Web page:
Noah Kerner, CEO of Acorns.
Adam Jeffery | CNBC
Savings and investment app Acorns plans to go public by merging with a blank checking company.
The fintech start-up announced an agreement Thursday to combine with Pioneer Merger Corp., a publicly traded special-purpose acquisition company. The merger values Acorns at approximately $ 2.2 billion and is expected to close in the second half of this year.
When completed, Acorns will trade on the Nasdaq under the symbol OAKS, a nod to the company’s motto and an analogy of growing acorns into “mighty oaks.”
“Now was the time to go public to accelerate our growth and put the tools of responsible wealth creation in the hands of everyone as quickly as possible, when they need it most,” said Acorns CEO Noah Kerner. “We saw this as a throttle on that trip.”
Institutional investors Wellington Management, Greycroft, TPG’s global impact investing platform, and funds managed by BlackRock also committed to private placement as part of the announcement. Kerner and Pioneer’s sponsor each plan to contribute 10% of their personal property to Acorns as a gift to eligible Acorns customers.
The company, last valued at less than $ 1 billion, has attracted venture investments from companies including PayPal Ventures, BlackRock, Ashton Kutcher, Jennifer Lopez and Dwayne Johnson, according to PitchBook. Comcast owns CNBC’s parent company, NBCUniversal, and is an investor in Acorns, and CNBC has a content partnership with Acorns.
Irvine, California-based Acorns had been in the process of closing another round of private funding, Kerner said, but decided to go the recently popular SPAC route. He singled out John Christodoro, a PayPal board member and president of Pioneer Merger, as the right partner and one of the reasons Acorns overlooked a traditional IPO.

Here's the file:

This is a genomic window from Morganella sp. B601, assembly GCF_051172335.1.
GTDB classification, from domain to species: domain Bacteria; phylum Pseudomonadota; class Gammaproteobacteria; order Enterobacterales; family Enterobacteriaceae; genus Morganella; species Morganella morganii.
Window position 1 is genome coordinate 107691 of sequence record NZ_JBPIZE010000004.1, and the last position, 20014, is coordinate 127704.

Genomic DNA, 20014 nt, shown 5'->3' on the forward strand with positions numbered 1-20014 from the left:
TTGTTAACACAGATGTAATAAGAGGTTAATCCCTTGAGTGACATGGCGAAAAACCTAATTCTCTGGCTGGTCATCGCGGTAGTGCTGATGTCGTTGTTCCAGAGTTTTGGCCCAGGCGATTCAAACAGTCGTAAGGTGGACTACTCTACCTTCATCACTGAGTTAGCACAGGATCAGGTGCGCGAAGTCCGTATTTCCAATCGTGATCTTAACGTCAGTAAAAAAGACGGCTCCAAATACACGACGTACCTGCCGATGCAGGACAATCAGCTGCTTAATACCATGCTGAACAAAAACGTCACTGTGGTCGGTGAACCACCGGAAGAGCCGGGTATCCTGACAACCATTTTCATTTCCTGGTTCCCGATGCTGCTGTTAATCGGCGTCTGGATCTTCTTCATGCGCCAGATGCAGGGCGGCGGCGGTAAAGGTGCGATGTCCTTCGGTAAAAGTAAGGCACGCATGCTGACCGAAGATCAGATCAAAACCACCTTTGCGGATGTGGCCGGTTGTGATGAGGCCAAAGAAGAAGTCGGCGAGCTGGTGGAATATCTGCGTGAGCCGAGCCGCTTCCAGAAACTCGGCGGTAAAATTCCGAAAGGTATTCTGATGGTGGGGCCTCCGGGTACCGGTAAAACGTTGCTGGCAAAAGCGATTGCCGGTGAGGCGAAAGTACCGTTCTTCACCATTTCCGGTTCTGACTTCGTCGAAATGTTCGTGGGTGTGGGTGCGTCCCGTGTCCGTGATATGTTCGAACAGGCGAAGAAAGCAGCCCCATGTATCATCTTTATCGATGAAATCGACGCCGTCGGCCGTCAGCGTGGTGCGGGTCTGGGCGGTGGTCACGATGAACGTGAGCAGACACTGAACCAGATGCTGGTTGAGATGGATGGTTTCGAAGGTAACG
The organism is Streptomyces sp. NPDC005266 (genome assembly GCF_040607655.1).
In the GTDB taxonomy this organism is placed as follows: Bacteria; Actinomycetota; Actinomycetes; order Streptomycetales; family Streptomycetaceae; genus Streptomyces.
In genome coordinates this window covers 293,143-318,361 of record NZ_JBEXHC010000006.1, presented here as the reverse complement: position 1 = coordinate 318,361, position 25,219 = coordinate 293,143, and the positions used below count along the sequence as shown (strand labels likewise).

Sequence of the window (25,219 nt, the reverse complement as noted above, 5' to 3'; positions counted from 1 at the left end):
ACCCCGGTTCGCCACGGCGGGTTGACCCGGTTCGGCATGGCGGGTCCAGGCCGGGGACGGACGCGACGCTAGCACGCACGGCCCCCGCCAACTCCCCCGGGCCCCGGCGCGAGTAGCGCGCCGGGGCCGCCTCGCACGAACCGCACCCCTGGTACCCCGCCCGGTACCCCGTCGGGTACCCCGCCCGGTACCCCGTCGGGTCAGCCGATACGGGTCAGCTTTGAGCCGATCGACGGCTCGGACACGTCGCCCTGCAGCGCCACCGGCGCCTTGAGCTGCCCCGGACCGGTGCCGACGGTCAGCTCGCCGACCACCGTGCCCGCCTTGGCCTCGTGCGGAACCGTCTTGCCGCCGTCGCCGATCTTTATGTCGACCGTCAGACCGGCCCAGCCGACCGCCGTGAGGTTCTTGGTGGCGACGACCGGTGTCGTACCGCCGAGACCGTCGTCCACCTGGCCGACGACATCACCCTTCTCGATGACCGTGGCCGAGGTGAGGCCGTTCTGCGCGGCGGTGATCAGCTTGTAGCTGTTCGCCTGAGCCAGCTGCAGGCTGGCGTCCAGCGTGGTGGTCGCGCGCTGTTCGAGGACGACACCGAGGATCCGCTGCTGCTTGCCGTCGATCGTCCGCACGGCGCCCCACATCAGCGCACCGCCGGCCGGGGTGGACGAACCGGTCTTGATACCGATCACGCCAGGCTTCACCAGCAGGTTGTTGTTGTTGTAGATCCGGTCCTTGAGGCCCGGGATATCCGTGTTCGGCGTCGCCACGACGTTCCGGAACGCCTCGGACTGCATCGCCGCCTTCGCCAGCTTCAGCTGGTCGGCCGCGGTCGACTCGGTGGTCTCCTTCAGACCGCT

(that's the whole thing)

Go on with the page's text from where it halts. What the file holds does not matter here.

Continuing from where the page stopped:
“Acorns is not only a category leader, but also a category creator. Its value proposition is based on inclusive and long-term financial well-being, ”Christodoro said in a statement. “With integrity at its core, the brand has an incredibly loyal following and market-leading retention rates.”
Acorns mobile app
Acorns most popular offerings allow customers to automatically invest the additional change from debit or credit card purchases into index funds. Since its launch in 2014, it has expanded to educational offerings, banking products, a debit card, and an automated retirement account service.
SPACs raise money through a shell company to buy an existing company. This has become a popular way for startups backed by later-stage companies to list on public markets quickly this year. However, new issues from SPACS declined in April, with only 10 new issues hitting the market compared to 109 the previous month, according to SPAC Research.
The Acorns list comes on the heels of record growth for investment apps during the pandemic. Part of that was thanks to the frenzy around GameStop and other “meme actions.” The trading mania has brought new attention to the markets and has drawn millions of first-time investors to platforms like Schwab, Robinhood, and Interactive Brokers.
But it also benefits passive investing applications. Wealthfront and Betterment posted their best quarters in history to start the year. Kerner said the first quarter was also Acorns’ best three-month record with subscribers doubling from the fourth quarter to 4 million. Start-up revenue is comprised of approximately 80% subscription fees and 20% transaction fees and brand associations.
When asked about the growing competition, Kerner said that “we run our own race.”
“We are focused on long-term financial wellness and helping clients stay committed to their long-term financial best interests,” he said. “Our vision is to build a financial wellness system that enables Americans to save and invest.”
Disclosure: NBCUniversal and Comcast Ventures are investors in Acorns, and CNBC has a content partnership with him.